Letter | Published:

Fused has evolved divergent roles in vertebrate Hedgehog signalling and motile ciliogenesis

Nature volume 459, pages 98102 (07 May 2009) | Download Citation

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Abstract

Hedgehog (Hh) signalling is essential for several aspects of embryogenesis1,2. In Drosophila, Hh transduction is mediated by a cytoplasmic signalling complex3,4,5 that includes the putative serine-threonine kinase Fused (Fu) and the kinesin Costal 2 (Cos2, also known as Cos), yet Fu does not have a conserved role in Hh signalling in mammals6,7. Mouse Fu (also known as Stk36) mutants are viable and seem to respond normally to Hh signalling. Here we show that mouse Fu is essential for construction of the central pair apparatus of motile, 9+2 cilia and offers a new model of human primary ciliary dyskinesia. We found that mouse Fu physically interacts with Kif27, a mammalian Cos2 orthologue8, and linked Fu to known structural components of the central pair apparatus, providing evidence for the first regulatory component involved in central pair construction. We also demonstrated that zebrafish Fu is required both for Hh signalling and cilia biogenesis in Kupffer’s vesicle. Mouse Fu rescued both Hh-dependent and -independent defects in zebrafish. Our results delineate a new pathway for central pair apparatus assembly, identify common regulators of Hh signalling and motile ciliogenesis, and provide insights into the evolution of the Hh cascade.

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Acknowledgements

We thank H. Bourne, C. C. Hui, Z. Zhang, J. Strauss III and W. Hwang for constructs, antibodies and sharing of unpublished results; R. Harland and T. Mikawa for X. tropicalis and chicken tissue; K. Thorn and S. Dandekar for assistance with microscopy and ciliary beat frequency analysis; M.-L. Cheong and Y. Nozawa for technical assistance; and D. Casso, S. Coughlin, T. Kornberg, W. Marshall, T. Mikawa, K. Wemmer and members of the Chen and Chuang laboratories for discussion and critical reading of the manuscript. Some data for this study were acquired at the Nikon Imaging Center at UCSF/QB3. This work was supported by grants from the National Institutes of Health to J.-N.C. and P.-T.C., and a Career Investigator Award from the American Lung Association to P.-T.C.

Author information

Author notes

    • Christopher W. Wilson
    •  & Catherine T. Nguyen

    These authors contributed equally to this work.

    • Jehn-Hsiahn Yang

    Present address: Department of Obstetrics and Gynecology, College of Medicine and the Hospital, National Taiwan University, Taipei, Taiwan.

Affiliations

  1. Cardiovascular Research Institute, University of California, San Francisco, California 94158, USA

    • Christopher W. Wilson
    • , Miao-Hsueh Chen
    • , Jehn-Hsiahn Yang
    • , Rhodora Gacayan
    •  & Pao-Tien Chuang
  2. Department of Molecular, Cell and Developmental Biology, University of California, Los Angeles, California 90095, USA

    • Catherine T. Nguyen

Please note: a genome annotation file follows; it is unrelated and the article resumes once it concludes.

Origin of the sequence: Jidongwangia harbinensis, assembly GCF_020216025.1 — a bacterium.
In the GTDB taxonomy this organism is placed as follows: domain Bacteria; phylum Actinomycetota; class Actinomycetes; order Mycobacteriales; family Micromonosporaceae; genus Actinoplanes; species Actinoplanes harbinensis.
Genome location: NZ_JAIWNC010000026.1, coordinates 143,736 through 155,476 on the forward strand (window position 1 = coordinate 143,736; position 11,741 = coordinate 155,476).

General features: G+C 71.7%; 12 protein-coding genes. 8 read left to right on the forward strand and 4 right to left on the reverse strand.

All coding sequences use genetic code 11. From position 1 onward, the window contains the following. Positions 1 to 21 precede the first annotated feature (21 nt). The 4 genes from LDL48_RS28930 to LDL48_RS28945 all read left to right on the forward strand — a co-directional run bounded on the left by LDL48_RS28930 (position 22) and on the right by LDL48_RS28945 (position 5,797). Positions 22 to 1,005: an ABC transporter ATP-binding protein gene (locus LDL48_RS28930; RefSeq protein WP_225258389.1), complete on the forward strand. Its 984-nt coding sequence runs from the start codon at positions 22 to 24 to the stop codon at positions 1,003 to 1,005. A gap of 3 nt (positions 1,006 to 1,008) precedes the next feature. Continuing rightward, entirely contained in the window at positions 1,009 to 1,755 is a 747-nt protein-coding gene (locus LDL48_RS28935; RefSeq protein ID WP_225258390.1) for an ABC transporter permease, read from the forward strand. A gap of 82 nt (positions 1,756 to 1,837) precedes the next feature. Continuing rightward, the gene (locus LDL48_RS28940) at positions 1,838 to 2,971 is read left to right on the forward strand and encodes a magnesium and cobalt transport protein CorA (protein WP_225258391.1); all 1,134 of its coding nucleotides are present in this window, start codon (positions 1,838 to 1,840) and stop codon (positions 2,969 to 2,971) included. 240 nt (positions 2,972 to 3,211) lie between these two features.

• , Jie Huang
    •  & Jau-Nian Chen

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Corresponding author

Correspondence to Pao-Tien Chuang.

Supplementary information

PDF files

  1. 1.

    Supplementary Information

    This file contains Supplementary Figures 1-12 with Legends and Supplementary References.

Videos

  1. 1.

    Supplementary Movie 1

    This movie shows tracheal flow (visualized using Fluospheres at 40x magnification) in a wild-type mouse tracheal explant (from postnatal day (p) 14). Movie was acquired at 26 frames per second (fps) and is played back at the same speed. Left is proximal and right is distal.

  2. 2.

    Supplementary Movie 2

    This movie shows tracheal flow (visualized and acquired as per Supplementary Movie 1) in a Fu-/- tracheal explant. In contrast to the wild-type trachea, Fu-/- mutants do not generate a coordinated, directional flow.

  3. 3.

    Supplementary Movie 3

    This movie shows a lateral view of motile, 9+2 cilia in a wild-type mouse tracheal explant (p14). Movie was acquired using 90x magnification at 60 fps and is played back at both 60 fps and 10 fps.

  4. 4.

    Supplementary Movie 4

    This movie shows a lateral view of cilia in a Fu-/- tracheal explant (acquired and visualized as per Supplementary Movie 3). Cilia in the Fu-/- trachea do not beat in a coordinated manner; many are immotile or move slowly and stiffly.

  5. 5.

    Supplementary Movie 5

    This movie shows a top-down view of motile, 9+2 cilia tips in a wild-type tracheal explant (acquired and visualized as per Supplementary Movie 3). Movies are shown without and with traces of individual cilia paths.

  6. 6.

    Supplementary Movie 6

    This movie shows a top-down view of cilia tips in a Fu-/- tracheal explant (acquired and visualized as per Supplementary Movie 3). Many cilia in the Fu-/- trachea have a limited range of motion, collide with their neighbours, and do not beat in a coordinated fashion.

  7. 7.

    Supplementary Movie 7

    This movie shows a ventral view of counterclockwise fluid flow (visualized by fluorescent beads at 40x magnification) in Kupffer's vesicle (KV) from wild-type zebrafish embryos at the 8-10 somite stage.

  8. 8.

    Supplementary Movie 8

    This movie shows fluid flow (visualized as per Supplementary Movie 7) in Kupffer's vesicle (KV) from a fu morphant at the 8-10 somite stage. Counterclockwise fluid flow is disrupted in fu morphants.

  9. 9.

    Supplementary Movie 9

    This movie shows fluid flow (visualized as per Supplementary Movie 7) in Kupffer's vesicle (KV) from a fu morphant co-injected with mouse Fu mRNA at the 8-10 somite stage. Counterclockwise flow is restored in fu morphants by co-injection of mouse Fu.

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DOI

https://doi.org/10.1038/nature07883

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